Following the death of a loved one, you may become the recipient of an unexpected parcel of real estate on Long Island’s East End. Yet with every windfall comes great obligations, so be prepared for the surprises you will encounter when inheriting a Hamptons estate.
You may be able to keep the decedent’s mortgage in tact when you inherit a Hamptons estate. Typically, upon the transfer of ownership to real estate which is encumbered with a mortgage, there is a due-on-sale clause contained within the contractual documents that created the mortgage and note wherein the entirety of the mortgaged monies will become accelerated on transfer and become immediately due and owing to the lender (i.e., the entire loan is billed rather than just the installment payment). Nonetheless, recipients of real estate incident to the death of the owner needn’t concern themselves with such a clause because federal law preempts (i.e., overrides) the lender’s contractual right to call a mortgage where either the recipient of the real estate is a relative of the decedent-borrower or where the recipient was a joint tenant on the deed of the property with the decedent-borrower prior to death.
While a reverse mortgage was a great source of income for the decedent prior to death (it’s available to those aged 62 and older), that money has to be repaid to the lender, including all of the capitalized interest thereon. So, your Hamptons estate inheritance with a reverse mortgage will not be owned by you free and clear. Instead, the Hamptons estate will be encumbered by a significant mortgage that you cannot make monthly payments on and instead, such mortgage needs to be repaid prior to you calling that estate your own home. You only have 30 days after the date of death to notice the lender whether you intend to pay off the mortgage from (a) other monies, (b) a refinance or (c) a sale of the real property. Failure to provide this notice may result in a foreclosure proceeding being brought against the estate. Nonetheless, there may be equity in the property, even after deducting the payoff fees for this reverse mortgage lien, and it’s incumbent on a beneficiary/executor to act quickly in providing this notice to the lender in order to preserve the inheritance stake (i.e., equity) in the real estate after the lender is paid off.
When a Hamptons estate is encumbered by a home loan, not a reverse mortgage, you may be able to rent your inherited estate without first refinancing the mortgage from a residential home loan to an investment loan. Relevant to the due-on-sale clause discussed herein with respect to mortgage transfers, the recipient of real property who qualifies for due-on-sale preemption can also rent the property for up to three years, during any rental term, without the monies in the mortgage becoming due and owing to the lender through a separate exception to the due-on-sale clause pursuant to federal law. Without this federal law preemption, a person with a residential mortgage for their primary residence would be precluded from renting the property without first refinancing to an investment loan. So, those inheriting Hamptons estate can utilize the real property inherited as an income stream instead of immediately liquidating through sale or choosing to occupy the premises themselves. Nonetheless, before you rent out your inherited estate, make sure to comply with the local town/village where the real estate is located with respect to obtaining any requisite rental permits and through avoiding illegal transient (i.e., short-term) rentals, or be prepared to face citations with fines and possible jail time.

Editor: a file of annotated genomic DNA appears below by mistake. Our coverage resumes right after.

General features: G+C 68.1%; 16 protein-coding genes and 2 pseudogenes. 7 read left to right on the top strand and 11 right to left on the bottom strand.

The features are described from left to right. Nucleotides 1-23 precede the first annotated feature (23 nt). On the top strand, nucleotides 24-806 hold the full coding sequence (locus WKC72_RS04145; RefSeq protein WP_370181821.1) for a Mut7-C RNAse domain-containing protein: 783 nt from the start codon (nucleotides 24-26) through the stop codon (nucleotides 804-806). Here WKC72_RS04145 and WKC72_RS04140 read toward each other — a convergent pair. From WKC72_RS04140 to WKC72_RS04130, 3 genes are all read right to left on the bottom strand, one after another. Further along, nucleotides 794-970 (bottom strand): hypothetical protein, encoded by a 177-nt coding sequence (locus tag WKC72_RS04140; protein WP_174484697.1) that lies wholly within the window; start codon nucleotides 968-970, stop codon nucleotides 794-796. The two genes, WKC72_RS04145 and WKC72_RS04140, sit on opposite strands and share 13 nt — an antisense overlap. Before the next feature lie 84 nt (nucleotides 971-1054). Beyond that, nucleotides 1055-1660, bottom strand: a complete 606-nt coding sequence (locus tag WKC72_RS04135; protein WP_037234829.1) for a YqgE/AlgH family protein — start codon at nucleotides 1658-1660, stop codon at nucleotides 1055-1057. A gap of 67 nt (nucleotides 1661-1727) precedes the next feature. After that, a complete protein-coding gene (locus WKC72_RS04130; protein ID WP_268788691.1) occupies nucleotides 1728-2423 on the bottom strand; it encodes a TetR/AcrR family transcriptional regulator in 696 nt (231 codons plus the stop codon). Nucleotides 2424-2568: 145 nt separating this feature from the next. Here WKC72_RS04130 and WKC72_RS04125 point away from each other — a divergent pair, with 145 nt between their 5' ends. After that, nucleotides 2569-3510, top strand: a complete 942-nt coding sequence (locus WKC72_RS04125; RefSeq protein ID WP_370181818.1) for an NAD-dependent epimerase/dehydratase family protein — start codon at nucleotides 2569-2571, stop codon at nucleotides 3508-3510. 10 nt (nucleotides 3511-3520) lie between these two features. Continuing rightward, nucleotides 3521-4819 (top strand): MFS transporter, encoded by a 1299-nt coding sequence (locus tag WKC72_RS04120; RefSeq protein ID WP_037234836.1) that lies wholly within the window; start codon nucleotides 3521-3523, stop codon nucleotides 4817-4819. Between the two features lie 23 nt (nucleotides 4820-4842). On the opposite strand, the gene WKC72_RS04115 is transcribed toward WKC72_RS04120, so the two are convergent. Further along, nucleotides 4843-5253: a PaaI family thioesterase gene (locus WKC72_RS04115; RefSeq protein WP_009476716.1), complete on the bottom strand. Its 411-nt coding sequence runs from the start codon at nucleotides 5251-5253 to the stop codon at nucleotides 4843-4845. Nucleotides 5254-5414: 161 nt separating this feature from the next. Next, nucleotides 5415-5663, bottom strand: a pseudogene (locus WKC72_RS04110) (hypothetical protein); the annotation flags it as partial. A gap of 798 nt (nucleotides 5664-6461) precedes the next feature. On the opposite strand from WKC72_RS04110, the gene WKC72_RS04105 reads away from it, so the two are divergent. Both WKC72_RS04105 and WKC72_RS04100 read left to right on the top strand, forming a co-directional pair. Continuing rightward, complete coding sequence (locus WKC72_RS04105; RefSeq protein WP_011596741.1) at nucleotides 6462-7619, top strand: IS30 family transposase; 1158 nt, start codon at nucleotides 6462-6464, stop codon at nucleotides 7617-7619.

You cannot keep the decedent’s prior homeowners insurance policy following the death of the decedent-insured when you inherit a Hamptons estate. While there is a federal law that enables certain recipients of a Hamptons estate to keep the decedent’s mortgage intact, there is no such law with respect to the decedent’s homeowners insurance. Nonetheless, the standard homeowners insurance policy does extend insurance benefits initially and upon death of the decedent-insured to the legal representative (i.e., executor or administrator) of such insured during the interim period existing post-death and pre-distribution to the ultimate beneficiary (i.e., while an executor or administrator is probating/administering the estate). Yet, this extension of limited coverage may be curtailed by other policy exclusions, such as the loss of coverage if the property is vacant for 60 consecutive days before an occurrence of a peril or some other period set forth within the policy. Make sure to read the homeowners policy, which named the decedent as the insured, to know the rules of the policy and don’t assume anything.
Sometimes you immediately inherit a Hamptons estate upon the death of the owner—ownership can transfer without the need for a court order or, even, a deed change. If the property was titled as either a joint tenancy or a tenancy by the entirety, pre-death, then the surviving co-owner automatically will receive full ownership at the time of death of the co-owner without the need to file a probate petition with the surrogate’s court. Additionally, when real estate was owned in a trust pre-death, again, there is no need to go to court to effectuate a transfer of ownership.